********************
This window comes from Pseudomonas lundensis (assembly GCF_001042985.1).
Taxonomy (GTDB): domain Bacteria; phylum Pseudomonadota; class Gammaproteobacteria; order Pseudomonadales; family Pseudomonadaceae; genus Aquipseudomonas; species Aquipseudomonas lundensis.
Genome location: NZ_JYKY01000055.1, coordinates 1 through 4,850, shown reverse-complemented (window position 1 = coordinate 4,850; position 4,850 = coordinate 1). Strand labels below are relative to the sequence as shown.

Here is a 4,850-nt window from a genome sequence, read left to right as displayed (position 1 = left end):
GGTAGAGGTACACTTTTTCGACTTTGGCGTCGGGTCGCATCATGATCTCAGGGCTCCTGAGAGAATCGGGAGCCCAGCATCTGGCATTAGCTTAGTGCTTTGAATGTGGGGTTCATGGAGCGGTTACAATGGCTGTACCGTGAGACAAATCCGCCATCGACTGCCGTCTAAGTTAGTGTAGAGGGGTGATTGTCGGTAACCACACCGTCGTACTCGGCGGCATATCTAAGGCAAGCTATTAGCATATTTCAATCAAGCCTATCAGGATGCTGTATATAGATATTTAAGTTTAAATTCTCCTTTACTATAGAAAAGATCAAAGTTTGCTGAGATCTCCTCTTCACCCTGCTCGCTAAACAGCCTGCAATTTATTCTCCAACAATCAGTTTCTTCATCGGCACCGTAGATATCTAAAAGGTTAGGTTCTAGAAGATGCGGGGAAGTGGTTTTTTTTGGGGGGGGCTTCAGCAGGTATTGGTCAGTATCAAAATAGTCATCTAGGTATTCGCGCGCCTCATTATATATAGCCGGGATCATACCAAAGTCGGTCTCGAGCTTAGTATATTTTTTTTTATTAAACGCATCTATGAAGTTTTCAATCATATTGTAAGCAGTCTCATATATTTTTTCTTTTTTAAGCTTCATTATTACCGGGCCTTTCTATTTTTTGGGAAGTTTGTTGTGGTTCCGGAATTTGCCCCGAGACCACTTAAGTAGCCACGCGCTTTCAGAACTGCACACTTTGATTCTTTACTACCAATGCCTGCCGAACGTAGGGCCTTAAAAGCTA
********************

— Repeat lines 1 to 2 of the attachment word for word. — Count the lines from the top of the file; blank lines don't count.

This window comes from Pseudomonas lundensis (assembly GCF_001042985.1).
Taxonomy (GTDB): domain Bacteria; phylum Pseudomonadota; class Gammaproteobacteria; order Pseudomonadales; family Pseudomonadaceae; genus Aquipseudomonas; species Aquipseudomonas lundensis.